Roots Part III: Where we come from

There’s something primal about the word roots. We feel it at our core.

Deep roots allow trees to stand tall, and they nourish the plant. Kind of like family. One hopes.

My roots are deep in the Ottawa Valley, in a farming community and a large extended family. No matter how old I get or where I live, the phrases “Ottawa Valley” and “farm” will always be central to my being.

Even as a child I was nosy. Here I am in our old farmhouse, listening in on the party line.

If I dig deeper, I get to “Irish,” “English,” and “Christian.” Yes, I am a WASP—a White Anglo-Saxon Protestant with all the privileges that come along with it. My parents raised me in faith and, even though it has evolved significantly over my lifetime, that rooting in faith still keeps me grounded.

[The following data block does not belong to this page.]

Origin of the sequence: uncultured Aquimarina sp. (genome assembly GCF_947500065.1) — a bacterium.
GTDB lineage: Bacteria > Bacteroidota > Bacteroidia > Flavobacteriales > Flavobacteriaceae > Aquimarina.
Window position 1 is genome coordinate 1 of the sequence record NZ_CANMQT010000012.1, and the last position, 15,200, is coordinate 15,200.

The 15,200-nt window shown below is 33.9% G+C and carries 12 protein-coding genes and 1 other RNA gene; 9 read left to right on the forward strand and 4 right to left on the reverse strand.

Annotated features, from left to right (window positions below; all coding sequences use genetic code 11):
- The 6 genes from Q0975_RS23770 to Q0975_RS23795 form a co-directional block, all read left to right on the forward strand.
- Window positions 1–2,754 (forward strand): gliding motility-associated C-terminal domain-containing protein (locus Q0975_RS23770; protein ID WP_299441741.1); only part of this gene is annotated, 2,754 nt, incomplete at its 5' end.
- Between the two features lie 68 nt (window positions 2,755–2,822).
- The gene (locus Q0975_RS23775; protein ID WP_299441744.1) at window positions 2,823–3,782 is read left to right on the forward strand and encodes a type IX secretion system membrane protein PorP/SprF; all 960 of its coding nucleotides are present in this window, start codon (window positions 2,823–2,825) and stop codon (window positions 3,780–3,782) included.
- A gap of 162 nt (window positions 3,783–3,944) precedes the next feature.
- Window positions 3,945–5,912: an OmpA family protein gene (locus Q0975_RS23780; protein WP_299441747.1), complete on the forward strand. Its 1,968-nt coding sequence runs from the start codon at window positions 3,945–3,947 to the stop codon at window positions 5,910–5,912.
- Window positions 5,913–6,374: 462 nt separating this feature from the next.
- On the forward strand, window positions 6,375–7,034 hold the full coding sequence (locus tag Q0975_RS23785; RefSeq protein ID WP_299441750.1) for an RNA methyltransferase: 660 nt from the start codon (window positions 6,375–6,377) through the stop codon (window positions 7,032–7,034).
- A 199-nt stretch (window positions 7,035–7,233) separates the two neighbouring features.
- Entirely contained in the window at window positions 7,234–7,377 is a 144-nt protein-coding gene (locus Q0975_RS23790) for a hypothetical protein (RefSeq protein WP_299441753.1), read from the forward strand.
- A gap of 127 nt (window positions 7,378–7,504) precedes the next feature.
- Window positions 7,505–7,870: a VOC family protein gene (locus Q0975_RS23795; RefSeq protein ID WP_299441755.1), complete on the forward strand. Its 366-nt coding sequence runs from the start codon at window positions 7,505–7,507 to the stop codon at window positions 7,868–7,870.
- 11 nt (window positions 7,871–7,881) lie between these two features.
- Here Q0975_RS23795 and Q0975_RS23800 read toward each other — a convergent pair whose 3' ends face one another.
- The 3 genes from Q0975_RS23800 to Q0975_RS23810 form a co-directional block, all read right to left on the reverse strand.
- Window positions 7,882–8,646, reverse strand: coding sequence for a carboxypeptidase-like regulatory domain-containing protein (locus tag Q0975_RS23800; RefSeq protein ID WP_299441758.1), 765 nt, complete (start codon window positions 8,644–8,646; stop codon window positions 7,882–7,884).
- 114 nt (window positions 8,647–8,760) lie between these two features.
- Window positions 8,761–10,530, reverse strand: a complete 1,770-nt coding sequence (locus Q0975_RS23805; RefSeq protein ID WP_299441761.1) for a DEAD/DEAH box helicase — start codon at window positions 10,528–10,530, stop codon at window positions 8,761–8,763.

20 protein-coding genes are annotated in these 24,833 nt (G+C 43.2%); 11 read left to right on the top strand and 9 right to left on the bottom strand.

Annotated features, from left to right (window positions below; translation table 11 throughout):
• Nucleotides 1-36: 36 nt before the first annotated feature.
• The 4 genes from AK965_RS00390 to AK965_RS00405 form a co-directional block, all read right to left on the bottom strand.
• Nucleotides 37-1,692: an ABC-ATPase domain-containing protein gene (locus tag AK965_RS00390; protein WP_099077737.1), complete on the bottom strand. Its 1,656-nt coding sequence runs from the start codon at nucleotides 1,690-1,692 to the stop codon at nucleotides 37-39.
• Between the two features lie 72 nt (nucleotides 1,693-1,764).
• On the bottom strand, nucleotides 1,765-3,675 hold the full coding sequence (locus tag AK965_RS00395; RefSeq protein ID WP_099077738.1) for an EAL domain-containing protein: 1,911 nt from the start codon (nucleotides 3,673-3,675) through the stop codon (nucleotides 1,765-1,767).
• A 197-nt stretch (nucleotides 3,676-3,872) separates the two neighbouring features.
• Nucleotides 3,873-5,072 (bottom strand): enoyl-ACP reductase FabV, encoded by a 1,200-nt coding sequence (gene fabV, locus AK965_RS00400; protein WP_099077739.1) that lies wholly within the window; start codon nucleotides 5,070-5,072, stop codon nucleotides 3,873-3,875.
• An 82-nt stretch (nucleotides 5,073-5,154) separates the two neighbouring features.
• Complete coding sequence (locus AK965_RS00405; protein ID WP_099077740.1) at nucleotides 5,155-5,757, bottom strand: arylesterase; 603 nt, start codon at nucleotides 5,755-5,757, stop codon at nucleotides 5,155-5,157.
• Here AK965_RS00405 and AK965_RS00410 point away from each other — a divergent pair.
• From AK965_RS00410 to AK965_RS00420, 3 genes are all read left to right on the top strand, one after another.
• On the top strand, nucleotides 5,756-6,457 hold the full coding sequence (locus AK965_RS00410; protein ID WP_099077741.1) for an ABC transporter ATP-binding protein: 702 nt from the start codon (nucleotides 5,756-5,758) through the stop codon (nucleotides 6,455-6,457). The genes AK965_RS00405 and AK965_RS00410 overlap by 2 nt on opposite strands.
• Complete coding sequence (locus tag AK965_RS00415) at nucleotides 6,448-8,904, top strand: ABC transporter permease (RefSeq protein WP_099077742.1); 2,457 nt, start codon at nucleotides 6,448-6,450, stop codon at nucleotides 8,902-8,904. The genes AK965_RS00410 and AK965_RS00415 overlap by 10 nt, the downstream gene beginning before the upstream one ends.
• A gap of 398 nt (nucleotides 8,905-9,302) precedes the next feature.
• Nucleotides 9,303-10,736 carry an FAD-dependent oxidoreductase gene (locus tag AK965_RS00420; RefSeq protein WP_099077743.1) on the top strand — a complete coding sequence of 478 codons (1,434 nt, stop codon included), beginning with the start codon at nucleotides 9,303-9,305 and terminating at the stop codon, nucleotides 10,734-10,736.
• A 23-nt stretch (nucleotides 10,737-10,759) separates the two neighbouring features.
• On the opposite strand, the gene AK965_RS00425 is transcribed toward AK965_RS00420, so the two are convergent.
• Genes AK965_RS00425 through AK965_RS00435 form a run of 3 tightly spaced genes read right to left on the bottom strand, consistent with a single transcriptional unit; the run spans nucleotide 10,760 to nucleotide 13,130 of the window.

What about people who aren’t so lucky?

When trees are rooted in rocky-ground, it’s difficult to stay standing.

There’s something primal about the word roots. We feel it—or the need of it—at our core.

Are you feeling well grounded?

6 thoughts on “Roots Part III: Where we come from

  1. marianbeaman

    Because of my Swiss/German heritage, traceable centuries back, I do feel rooted. I think my memoir shows the stability of that too. On another note, I enjoy seeing episodes of Henry Louis Gates’ TV show Roots, where celebrities who have felt rootless discover that they too have a heritage.

    The photo of you with the phone is priceless. It fits perfectly here!

    Reply
    1. Arlene Somerton Smith Post author

      I wanted to tell you. I ordered your book and it arrived last Friday. I’ll be reading it soon. Looking forward to it. I have never watched Finding Your Roots, but I’m going to look for it. It sounds interesting.

      Reply
  2. Sheryl

    I love the photo. You were adorable – and the comment brought back lots of good memories of listening to the party line in a farmhouse when I was a child growing up in Pennsylvania.

    Reply

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